Haven’t we all experienced a document suddenly disappearing from our computer desktop while working on it? Or a website freezing up and no amount of scrolling or keyboard tapping unlocks the freeze? Those are frustrating moments that can tempt us to toss the computer out the window.
There’s sometimes a simple solution: reset — restarting the device, or powering off and booting up again. Reset clears the deck and allows a fresh start. So, too, in relationships: reset opens a pathway forward after we’ve slipped into a pothole of unpleasant bickering, angry and hurtful words, or other regrettable entanglements. Even if we’ve already stepped away from the hot scene — maybe we’re avoiding one another, brooding or fuming or licking our wounds off in some corner — a reset can be enormously helpful. Here are some ways it’s done:
- Seeing a moment between you and your partner escalating in a way you know leads to no good, say, “Let’s reset.” If your partner agrees, take some deep breaths and begin again — gentler, kinder and slower this time, with more compassion and willingness to understand where your partner is coming from, to look at the situation through your partner’s eyes.
- Stuck in an unpleasant tangle, say “Let’s reset” with the aim of examining together what got you into trouble. Are either of you striving to be right rather than be smart? (See Right Versus Smart). Are either of you stuck in secondary anger and overlooking the more important primary emotions which, if expressed, might lead to a course correction? (See Behind the Anger). Are either of you hungry (See Nibble, Then Quibble) or tired (See Sleepless Nights = Worse Fights). Reset could help you climb out of the pothole and move things in a better direction.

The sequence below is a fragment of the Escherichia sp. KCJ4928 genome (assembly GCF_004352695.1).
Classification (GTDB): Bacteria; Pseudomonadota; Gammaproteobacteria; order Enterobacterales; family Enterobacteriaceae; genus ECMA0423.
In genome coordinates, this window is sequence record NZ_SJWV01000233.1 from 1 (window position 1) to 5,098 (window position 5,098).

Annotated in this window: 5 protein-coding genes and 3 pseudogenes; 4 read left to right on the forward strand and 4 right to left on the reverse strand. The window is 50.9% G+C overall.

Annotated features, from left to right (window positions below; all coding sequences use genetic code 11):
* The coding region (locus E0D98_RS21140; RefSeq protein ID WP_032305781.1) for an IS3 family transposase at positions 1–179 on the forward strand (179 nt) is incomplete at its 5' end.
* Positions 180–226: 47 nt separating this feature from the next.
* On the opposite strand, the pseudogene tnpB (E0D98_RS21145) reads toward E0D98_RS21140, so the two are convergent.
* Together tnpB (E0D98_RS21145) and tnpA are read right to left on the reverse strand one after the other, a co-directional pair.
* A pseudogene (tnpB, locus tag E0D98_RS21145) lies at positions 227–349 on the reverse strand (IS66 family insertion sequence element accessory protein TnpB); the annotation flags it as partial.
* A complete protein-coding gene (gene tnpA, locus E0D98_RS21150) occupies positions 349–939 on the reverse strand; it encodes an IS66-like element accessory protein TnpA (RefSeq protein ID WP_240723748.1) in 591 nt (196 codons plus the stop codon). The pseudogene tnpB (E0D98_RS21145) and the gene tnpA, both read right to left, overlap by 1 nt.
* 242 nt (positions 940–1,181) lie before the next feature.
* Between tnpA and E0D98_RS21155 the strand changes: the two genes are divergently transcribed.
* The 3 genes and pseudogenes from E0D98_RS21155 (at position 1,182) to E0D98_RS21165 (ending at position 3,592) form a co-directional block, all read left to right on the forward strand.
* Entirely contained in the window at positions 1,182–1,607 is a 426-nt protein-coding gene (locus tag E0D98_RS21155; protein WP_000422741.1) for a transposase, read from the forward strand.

- If you and your partner decamped to your separate corners post-entanglement and you sense that the heightened emotion has settled down, come out of your bunker and say to your partner: “Can we reset and start again?”
A computer reboot may not identify tech problems and reveal what went wrong in the first place. But it does offer a blame-free chance to start again, and for a while we’re more careful where our fingers strike the keyboard. With relationships it’s much the same, a reset allowing us to tread again but with more care and alert to the pitfalls that got us into trouble the first time.